Looking back, thinking ahead, loving Reed
Byon May 03, 2013 09:18 AM
I love Reed. And by virtue of the fact that you are reading this, I assume you too have strong and hopefully very positive feelings about this place. Don’t get me wrong; sometimes Reed kicks my butt. And I know I am not alone in this regard. While it may be painful in some moments, I almost invariably love Reed more after the smack down, because it seems to me that we keep getting stronger, especially when we face our challenges together. Even in the midst of our most acrimonious debates, we are fundamentally in this together.
As Renn Fayre kicks off, I’m taking a moment to think about the year we are celebrating, and I wanted to share some thoughts with you. When it comes down to it my primary focus at Reed is student success. Knowing full well that even the phrase “student success” may raise for some the specter of nannyism, I am nonetheless unapologetic about the college’s commitment to student health, safety, and success. In turn, I am very proud of our alcohol and other drugs (AOD) prevention and response efforts, and I figured this might be a good time to say a word or two in this regard.
The use of AOD is of course a major issue on virtually every one of America’s college and university campuses. Back in the 1960s, Reed College adopted a largely libertarian approach to the use of these substances. Through the ‘80s and ‘90s the Drug-Free Schools and Communities Act required all colleges to adopt drug-prevention programs in order to receive any form of federal assistance, including grants and student loans. Prior to this Act, Reed had a long-standing and perhaps somewhat less complicated tradition of relying heavily on students to make responsible choices when it came to these matters. The underlying themes of independence and autonomy are cemented into the ethos of the college, and they manifest in primarily positive ways. As such these elements of Reed’s culture should be cherished, nurtured, and protected.
That said, independence and autonomy in and of themselves do not constitute a viable formula for student success, and in the context of external pressures, the need to strike a thoughtful balance is critical. During the presidency of Colin Diver, the college steadily increased its investment in virtually all forms of student support. Many positive trends began to emerge, including rising graduation rates and diversification of the student body, among others. Despite our best efforts to support student health and wellbeing, the tragic deaths of two students in a two-year span led to painful soul-searching, an often-intense ongoing campus-wide discussion, and eventually to some substantial changes in Reed’s approach to AOD prevention and response.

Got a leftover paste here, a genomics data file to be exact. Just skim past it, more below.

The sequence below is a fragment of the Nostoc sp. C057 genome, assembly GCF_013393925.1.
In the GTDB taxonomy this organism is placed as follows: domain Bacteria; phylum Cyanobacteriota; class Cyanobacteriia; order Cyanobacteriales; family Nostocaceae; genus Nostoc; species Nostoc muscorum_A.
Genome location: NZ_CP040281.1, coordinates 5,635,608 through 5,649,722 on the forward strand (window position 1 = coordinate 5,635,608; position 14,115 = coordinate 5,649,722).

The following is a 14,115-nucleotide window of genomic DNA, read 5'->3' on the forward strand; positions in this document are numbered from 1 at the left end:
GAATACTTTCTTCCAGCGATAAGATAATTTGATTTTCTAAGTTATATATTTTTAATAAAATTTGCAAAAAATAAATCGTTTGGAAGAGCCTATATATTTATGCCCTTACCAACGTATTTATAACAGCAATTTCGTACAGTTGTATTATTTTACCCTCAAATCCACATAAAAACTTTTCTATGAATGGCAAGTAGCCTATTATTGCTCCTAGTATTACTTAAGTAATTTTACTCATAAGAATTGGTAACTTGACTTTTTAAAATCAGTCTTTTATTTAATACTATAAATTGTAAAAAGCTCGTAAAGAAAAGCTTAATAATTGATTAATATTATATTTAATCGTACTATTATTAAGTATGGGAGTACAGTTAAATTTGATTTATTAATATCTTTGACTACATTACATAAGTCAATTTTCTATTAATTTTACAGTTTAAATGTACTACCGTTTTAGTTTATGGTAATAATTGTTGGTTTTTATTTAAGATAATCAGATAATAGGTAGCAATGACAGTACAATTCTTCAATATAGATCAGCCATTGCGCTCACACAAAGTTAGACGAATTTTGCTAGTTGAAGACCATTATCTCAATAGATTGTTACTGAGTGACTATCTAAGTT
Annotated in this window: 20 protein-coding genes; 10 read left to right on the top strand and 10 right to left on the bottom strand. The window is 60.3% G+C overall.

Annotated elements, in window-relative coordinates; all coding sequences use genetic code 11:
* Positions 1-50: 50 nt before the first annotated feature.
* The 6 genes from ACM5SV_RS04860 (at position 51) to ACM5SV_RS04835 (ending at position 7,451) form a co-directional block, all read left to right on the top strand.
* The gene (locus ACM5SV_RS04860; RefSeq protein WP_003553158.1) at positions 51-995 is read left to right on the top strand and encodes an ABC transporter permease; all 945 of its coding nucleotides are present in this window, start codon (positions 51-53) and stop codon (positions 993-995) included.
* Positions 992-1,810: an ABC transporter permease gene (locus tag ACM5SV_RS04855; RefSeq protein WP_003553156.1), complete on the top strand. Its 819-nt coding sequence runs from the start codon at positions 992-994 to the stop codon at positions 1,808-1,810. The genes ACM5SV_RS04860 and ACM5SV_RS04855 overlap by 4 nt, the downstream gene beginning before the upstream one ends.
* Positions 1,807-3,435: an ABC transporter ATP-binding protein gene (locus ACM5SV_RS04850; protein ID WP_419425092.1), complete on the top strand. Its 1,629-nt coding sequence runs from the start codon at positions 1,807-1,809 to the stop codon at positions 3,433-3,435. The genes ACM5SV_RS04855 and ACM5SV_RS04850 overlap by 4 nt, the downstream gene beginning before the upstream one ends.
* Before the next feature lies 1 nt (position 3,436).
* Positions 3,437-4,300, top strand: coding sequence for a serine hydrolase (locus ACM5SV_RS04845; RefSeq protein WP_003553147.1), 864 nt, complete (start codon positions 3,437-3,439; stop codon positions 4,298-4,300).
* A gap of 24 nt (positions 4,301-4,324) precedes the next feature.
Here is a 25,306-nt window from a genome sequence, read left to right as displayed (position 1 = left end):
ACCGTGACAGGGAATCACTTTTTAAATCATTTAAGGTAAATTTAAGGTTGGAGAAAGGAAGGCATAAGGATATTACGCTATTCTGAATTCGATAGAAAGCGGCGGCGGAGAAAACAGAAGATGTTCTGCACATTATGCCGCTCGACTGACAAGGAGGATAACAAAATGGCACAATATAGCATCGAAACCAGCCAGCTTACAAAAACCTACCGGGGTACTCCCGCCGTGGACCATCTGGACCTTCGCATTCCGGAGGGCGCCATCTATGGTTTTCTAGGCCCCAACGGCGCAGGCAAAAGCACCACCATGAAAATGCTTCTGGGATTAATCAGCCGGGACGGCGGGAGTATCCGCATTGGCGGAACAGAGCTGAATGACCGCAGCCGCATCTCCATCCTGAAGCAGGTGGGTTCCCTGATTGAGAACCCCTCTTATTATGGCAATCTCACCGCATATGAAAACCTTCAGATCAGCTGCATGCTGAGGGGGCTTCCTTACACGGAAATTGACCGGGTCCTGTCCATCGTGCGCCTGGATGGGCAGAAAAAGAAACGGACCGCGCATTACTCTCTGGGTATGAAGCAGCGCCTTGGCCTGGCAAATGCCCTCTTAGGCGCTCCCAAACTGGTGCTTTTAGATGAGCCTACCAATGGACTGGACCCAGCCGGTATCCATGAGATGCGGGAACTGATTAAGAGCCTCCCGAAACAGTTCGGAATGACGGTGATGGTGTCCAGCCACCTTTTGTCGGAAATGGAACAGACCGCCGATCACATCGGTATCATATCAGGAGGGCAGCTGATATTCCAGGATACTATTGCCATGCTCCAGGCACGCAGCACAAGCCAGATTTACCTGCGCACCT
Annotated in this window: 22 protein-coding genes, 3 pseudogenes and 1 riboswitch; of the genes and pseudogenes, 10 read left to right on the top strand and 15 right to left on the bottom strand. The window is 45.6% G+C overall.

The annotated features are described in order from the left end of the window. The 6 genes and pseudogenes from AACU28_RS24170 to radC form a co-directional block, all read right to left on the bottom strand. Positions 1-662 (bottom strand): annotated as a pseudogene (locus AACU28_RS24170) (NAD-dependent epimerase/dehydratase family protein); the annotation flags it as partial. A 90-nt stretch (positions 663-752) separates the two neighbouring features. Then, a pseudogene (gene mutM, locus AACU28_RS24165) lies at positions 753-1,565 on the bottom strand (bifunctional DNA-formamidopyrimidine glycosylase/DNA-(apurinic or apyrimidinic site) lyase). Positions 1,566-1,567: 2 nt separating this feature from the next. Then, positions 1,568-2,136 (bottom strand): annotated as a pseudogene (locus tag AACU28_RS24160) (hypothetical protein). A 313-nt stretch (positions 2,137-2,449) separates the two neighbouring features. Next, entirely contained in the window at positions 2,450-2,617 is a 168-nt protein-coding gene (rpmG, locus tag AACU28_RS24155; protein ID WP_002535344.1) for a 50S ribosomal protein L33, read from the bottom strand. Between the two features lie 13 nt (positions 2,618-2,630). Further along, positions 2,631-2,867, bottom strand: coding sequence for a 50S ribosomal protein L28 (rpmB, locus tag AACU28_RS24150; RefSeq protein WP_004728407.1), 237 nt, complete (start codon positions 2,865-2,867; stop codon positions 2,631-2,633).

Today, Reed’s AOD policy is based on the best available science. We have devised a systematic, three-tiered approach to implementing our policy, focusing on the following elements: prevention and health promotion, therapeutic intervention, and enforcement. AOD literature, our colleagues around the country (including a thorough external review by nationally-recognized AOD experts in 2011), and our own experience make it clear to us that each of these three elements represents a necessary part of any effective AOD implementation plan, and no such plan is complete without all three.
Harm reduction represents the central theme of our approach to AOD. We provide education and health promotion resources in order to promote sub-free activities and reduce students’ use and abuse of AOD. We provide therapeutic support to help students who are struggling with AOD-related issues. We consistently enforce our AOD policy to deter students from using AOD and to maintain a campus environment that is honorable, accountable, and conducive to healthy social interaction and learning both inside and beyond the classroom.
I think it’s important to add here that Reed had adopted and implemented this approach before John Kroger arrived last year. John has of course become well informed about Reed’s approach to AOD, and he has said to me and to others on numerous occasions that he sees no reason to change our approach.
Our efforts seem to be paying off. Many indications lead us to conclude that over the last decade, Reed has seen meaningful reductions in AOD use, especially a major drop in highly addictive and dangerous opiates, like heroin and prescription painkillers.
While we take heart in these improvements, it is clear that AOD abuse remains an extraordinarily complex and persistent problem on campuses across the country, and Reed is no exception. Illegal AOD use is incompatible with Reed’s mission. But more importantly, alcohol and other drugs inflict very real and sometimes irreparable harm. Reed’s approach will evolve always with the health, safety, and success of Reed students in mind. I hope you will agree that this approach makes sense for Reed at this point in the college’s evolution.
Here’s to a Reed College whose students are successful, whose alumni are proud of their alma mater, and whose future is bright.
For the love of Reed,